I don't think I can overemphasize how different grocery stores are in the US and Europe. I really thought that coming back to American grocery stores would feel normal, but I guess I got so used to the grocery stores in Switzerland that the American ones have become a foreign experience for me.
Several revelations I have had at Safeway so far:
1) Grocery shopping is much different when you go with a car. Instead of having to choose the smallest, lightest, most essential items that you can carry home, you just toss everything you can see into the cart, then haul it out to the car. Then you get home and wonder why you bought half of it.
2) Grocery bags are free in the States, but not guilt-free. The problem is two-fold: first, you buy a carload of groceries, instead of a personload. Second, you then get free plastic bags for a carload of groceries, which makes you feel that much guiltier than when you buy paper bags for a personload of groceries. My reusable grocery bags will be coming soon, but until then, I'm consoling myself with the thought that I'll reuse the plastic bags to pick up after my dog.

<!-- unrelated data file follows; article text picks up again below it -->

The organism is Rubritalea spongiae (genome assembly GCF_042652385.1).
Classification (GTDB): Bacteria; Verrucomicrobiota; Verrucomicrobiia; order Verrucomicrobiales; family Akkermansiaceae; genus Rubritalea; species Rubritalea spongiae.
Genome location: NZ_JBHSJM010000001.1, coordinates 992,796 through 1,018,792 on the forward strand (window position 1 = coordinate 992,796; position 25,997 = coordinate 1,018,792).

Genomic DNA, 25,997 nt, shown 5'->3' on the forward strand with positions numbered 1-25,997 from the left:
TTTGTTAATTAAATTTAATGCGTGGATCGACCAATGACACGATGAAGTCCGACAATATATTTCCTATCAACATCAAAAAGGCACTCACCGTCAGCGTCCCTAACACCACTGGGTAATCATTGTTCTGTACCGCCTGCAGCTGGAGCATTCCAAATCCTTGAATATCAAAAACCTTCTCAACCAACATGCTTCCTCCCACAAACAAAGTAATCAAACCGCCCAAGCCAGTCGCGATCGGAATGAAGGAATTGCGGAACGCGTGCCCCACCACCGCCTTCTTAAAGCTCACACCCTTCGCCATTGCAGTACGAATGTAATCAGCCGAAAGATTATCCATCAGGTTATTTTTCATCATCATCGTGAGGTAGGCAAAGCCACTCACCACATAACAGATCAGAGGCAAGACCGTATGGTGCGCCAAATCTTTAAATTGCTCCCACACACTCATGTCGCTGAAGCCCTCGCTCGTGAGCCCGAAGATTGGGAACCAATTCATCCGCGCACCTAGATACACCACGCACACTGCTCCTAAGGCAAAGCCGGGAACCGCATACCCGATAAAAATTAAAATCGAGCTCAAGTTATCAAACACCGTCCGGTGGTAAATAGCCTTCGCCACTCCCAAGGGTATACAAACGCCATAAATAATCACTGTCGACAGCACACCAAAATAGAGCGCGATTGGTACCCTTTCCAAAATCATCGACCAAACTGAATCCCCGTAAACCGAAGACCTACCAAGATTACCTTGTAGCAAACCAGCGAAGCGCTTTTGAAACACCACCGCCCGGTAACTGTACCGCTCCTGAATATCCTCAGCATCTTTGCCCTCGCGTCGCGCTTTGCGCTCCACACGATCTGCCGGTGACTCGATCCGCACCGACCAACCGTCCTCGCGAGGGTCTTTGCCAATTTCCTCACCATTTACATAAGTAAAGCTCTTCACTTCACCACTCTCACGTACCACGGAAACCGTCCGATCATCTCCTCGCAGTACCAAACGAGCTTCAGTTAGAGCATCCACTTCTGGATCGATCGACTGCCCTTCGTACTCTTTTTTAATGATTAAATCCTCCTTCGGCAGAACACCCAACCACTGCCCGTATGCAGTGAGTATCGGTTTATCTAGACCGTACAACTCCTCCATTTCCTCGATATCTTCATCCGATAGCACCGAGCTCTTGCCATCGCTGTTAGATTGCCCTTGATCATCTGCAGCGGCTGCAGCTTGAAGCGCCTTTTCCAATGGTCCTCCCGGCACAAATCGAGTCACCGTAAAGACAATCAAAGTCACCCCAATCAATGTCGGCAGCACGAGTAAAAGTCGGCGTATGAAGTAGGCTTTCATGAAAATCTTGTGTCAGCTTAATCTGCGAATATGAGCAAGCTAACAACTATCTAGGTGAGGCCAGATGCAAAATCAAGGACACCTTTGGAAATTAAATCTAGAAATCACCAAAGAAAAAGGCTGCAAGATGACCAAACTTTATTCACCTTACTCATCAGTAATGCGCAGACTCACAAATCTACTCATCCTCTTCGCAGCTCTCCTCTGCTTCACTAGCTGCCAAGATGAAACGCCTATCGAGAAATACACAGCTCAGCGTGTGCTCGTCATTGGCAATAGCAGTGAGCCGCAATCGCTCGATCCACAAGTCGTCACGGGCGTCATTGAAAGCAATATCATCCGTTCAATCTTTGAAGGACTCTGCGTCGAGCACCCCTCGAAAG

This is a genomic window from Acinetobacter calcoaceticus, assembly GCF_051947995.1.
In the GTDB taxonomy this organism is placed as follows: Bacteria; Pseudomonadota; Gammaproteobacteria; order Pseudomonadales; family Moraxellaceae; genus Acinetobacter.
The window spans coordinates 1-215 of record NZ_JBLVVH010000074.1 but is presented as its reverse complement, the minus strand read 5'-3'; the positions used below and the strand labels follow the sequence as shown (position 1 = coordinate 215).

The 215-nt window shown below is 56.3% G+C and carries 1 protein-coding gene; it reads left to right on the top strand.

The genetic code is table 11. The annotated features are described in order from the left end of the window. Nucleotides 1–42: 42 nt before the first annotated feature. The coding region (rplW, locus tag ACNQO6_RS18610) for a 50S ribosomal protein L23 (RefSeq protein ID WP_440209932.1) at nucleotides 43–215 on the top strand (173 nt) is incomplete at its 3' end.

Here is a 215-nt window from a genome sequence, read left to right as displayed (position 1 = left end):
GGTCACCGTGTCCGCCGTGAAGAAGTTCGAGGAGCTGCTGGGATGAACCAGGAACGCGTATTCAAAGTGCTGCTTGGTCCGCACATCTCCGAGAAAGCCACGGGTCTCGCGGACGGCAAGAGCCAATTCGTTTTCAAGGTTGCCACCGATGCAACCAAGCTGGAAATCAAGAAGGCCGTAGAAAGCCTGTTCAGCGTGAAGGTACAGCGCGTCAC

3) Who needs ATMs when the cashier at the grocery store lets you charge more on your card so that you can get cash back?
4) Who needs cashiers, however, when you can go through the self-service checkout?
5) Who needs post offices when you can buy your stamps at the grocery store?
On the other hand, having everything in one place can be very overwhelming, to the point of being counter-productive. It doesn't really occur to me to ask for stamps or cash when checking out, because I'm still reeling from trying to pick out one cartload of groceries from the 20-odd massive aisles. Most of the time, I end up buying about three random things, then losing courage and leaving the store, only remembering too late that I had intended to buy specific items on a grocery list.